Often times research falls to graduate students. Not so at Lafayette.
Undergraduates work alongside faculty on substantial research projects, like the effect of steroid hormones on male zebra finches or developing a solar device to disinfect water supplies. These are hands-on projects. Students are challenged to make a significant contribution and are involved in all aspects of the research, from reading and analyzing articles to designing experiments, testing hypotheses, and interpreting data. Sometimes it includes helping to write an article about the results for publication or even present findings at an academic conference. This summer EXCEL Scholars took a deep dive into intellectual opportunities around faculty projects that align with the students’ majors and topics of interest. These scholars worked closely and collaboratively with faculty. When the academic year resumed, the students presented their work in two hour-long poster sessions. Roll over and click on the photos below, and scroll down for videos and short articles, to learn more about the scholarly endeavors of the faculty and students at Lafayette.
Inhalers are designed to transport medicine into the lungs. But what happens when the airways are clogged with mucus? This is the fate of patients living with chronic obstructive pulmonary disease (COPD), which includes diseases like emphysema and chronic bronchitis. Zishen Chen ’19 and Jenn Rossmann, professor of mechanical engineering, set out to research how to make inhalers more effective by studying the mechanics of human airflow. “Getting particles through the congestion is the challenge,” says Chen, who is pursuing a degree in mechanical engineering. By calculating the flow details in physiologically accurate airway models, in the presence of varying amounts of mucus, Chen and Rossmann hope to determine the optimized drug particle size.
Hope to win big as you double down on college game day? Think again! The best bet is betting the spread. Students found that logistics and probability models didn’t improve a gambler’s chances. Seems the simpler the model, the better. Students did enjoy blowing off some statistical steam by joining Professor Trent Gaugler on the basketball court for some pick-up games. They are not sure whether those games were rigged because they can’t recall how many times he won, but they believe the odds were in his favor.
Beta amyloid is a protein found in every human’s brain. But there are higher concentrations of it in the brains of people who suffer from Alzheimer’s disease. Jafar Bhatti ’19 wanted to test the theory that beta amyloid is linked with memory loss. He used rats as his test subjects and found that those with high beta amyloid levels indeed had poor memory. They reacted to familiar objects that should’ve sparked some recognition as if they had never seen them before. Animal work was new to Bhatti, whose project began with spending quality time with his rats. When he first interacted with them, their stress levels were high: “There was a lot of peeing and pooing; it was really gross.” But after three days of him holding and petting and bonding, the rats were comfortable with Bhatti and ready to begin work.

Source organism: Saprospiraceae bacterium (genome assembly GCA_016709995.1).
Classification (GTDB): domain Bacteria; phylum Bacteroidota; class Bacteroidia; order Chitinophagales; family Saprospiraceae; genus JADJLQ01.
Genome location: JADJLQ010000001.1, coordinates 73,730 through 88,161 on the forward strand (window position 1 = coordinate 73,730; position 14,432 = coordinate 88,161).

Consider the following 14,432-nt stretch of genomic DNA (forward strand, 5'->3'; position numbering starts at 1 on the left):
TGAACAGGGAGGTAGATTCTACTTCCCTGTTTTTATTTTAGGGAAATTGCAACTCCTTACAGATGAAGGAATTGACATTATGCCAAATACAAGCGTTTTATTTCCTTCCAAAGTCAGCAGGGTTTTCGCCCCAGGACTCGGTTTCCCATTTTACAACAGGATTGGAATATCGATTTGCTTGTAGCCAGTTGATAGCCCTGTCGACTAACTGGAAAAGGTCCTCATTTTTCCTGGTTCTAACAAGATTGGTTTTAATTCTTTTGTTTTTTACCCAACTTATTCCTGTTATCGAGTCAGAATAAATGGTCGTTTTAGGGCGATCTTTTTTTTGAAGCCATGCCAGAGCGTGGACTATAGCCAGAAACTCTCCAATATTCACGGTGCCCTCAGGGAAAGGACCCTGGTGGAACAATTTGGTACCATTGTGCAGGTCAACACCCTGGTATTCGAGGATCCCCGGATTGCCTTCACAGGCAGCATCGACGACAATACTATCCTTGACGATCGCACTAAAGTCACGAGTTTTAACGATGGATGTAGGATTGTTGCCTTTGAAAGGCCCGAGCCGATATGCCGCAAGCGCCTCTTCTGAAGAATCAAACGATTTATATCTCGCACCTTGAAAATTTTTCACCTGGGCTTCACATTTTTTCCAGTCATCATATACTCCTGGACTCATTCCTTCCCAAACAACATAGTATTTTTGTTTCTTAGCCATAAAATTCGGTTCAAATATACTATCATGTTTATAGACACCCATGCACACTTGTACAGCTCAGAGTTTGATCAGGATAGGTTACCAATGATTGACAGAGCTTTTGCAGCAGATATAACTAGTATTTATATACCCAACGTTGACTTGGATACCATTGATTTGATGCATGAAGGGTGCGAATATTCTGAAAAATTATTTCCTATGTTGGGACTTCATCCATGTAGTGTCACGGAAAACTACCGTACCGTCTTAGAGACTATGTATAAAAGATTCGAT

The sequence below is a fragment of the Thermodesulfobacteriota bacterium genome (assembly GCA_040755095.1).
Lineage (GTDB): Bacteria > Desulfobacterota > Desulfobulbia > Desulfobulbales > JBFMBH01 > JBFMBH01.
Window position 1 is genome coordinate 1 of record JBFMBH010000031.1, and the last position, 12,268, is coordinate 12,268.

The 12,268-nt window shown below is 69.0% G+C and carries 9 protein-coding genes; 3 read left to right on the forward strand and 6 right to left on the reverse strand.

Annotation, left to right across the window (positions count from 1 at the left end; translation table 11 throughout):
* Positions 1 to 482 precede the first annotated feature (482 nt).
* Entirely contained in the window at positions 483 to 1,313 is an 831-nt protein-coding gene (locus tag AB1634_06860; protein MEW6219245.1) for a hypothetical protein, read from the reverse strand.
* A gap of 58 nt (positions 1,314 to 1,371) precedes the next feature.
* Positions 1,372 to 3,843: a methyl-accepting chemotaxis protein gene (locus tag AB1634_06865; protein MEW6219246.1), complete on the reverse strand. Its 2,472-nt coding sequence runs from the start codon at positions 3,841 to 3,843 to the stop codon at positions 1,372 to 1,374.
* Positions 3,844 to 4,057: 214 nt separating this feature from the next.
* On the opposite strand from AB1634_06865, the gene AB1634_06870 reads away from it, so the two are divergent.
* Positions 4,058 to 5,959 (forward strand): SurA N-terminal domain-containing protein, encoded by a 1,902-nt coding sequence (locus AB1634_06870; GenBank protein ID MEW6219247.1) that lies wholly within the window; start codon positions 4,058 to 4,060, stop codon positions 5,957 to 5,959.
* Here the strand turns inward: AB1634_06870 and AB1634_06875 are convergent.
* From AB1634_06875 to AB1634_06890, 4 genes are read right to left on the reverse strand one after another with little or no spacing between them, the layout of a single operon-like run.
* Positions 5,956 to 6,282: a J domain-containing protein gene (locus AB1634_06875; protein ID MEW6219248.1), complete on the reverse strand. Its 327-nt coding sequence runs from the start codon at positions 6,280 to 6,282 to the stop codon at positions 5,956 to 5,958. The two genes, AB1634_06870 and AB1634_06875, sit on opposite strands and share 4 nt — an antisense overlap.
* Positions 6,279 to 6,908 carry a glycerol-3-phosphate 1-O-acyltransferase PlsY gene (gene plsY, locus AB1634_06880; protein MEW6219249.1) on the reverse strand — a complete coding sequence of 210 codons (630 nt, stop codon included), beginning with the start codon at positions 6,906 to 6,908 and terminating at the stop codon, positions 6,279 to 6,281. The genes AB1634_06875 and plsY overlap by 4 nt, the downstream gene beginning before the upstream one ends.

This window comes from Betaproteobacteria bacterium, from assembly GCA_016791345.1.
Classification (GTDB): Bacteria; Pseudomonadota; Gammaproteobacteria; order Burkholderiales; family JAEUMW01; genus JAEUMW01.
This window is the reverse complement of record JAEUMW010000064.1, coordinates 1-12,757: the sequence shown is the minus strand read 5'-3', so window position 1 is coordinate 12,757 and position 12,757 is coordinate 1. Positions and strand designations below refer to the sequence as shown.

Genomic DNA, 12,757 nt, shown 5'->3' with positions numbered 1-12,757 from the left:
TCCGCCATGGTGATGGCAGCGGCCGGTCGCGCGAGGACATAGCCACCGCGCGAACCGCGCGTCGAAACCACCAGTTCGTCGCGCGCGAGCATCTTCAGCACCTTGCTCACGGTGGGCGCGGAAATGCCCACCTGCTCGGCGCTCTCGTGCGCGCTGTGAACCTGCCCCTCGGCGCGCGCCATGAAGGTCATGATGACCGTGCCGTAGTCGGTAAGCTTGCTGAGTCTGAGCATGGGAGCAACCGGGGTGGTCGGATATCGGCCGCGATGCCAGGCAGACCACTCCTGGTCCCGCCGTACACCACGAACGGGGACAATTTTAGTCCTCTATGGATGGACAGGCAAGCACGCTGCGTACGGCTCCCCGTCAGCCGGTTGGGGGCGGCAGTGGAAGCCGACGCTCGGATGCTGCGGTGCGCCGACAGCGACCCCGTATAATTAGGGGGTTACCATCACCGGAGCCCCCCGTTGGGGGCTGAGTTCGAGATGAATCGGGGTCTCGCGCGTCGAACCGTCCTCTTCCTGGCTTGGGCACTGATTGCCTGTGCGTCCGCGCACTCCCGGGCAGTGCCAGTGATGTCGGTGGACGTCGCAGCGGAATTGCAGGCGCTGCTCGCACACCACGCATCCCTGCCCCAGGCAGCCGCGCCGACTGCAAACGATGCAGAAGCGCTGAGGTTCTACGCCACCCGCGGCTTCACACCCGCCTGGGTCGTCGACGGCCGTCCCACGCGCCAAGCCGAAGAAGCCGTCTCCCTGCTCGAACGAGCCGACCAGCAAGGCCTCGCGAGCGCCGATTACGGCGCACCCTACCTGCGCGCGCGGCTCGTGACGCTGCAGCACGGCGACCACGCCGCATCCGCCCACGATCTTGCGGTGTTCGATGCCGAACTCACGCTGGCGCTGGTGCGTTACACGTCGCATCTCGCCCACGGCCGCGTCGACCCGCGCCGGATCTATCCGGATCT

A clean and infinite supply of energy, the sun has always been a beacon of hope in the scientific quest to mitigate the effects of climate change. As dependable as it is, the problem with that darn sun is that it doesn’t shine on cloudy days, and its energy is difficult to store. Paige Ferrell ’19, Ava Shore ’19, and Julia Nicodemus, assistant professor of engineering studies, focused on the sun over the summer to research the possibilities of creating a fuel made through a solar thermochemical process. One method involves converting carbon dioxide and water into syngas, which can be used directly for home heating or at traditional, fossil fuel-burning power plants, and to produce liquid hydrocarbon fuels for transportation. The team also analyzed the potential of using solar power to create clean-burning hydrogen gas from water. But that darn sun again! In the region with the most abundant solar resources, like the American Southwest, water is limited. Another concern: Syngas ultimately results in the production of carbon dioxide. “It’s very exciting, but there’s more to do,” Ferrell says. “Environmentally friendly solar fuels hold so much promise as the energy industry looks to build new energy infrastructure to control climate change and remain competitive.”
Astronomers observing radio pulsars had found a mystery. Sometimes the signals from distant pulsars arrived earlier or later than expected at certain radio frequencies. The students dove into the problem to try to figure out what was going on. They developed new mathematical models, computer code, and software tools for the project. The highlight of the summer was a trip to Puerto Rico to use Arecibo Observatory. This is the largest telescope in the western hemisphere, as large as 14 football fields. Besides staying up all night to make observations, students had a thrilling visit to the telescope platform, suspended 500 feet in the air over the telescope’s main reflector.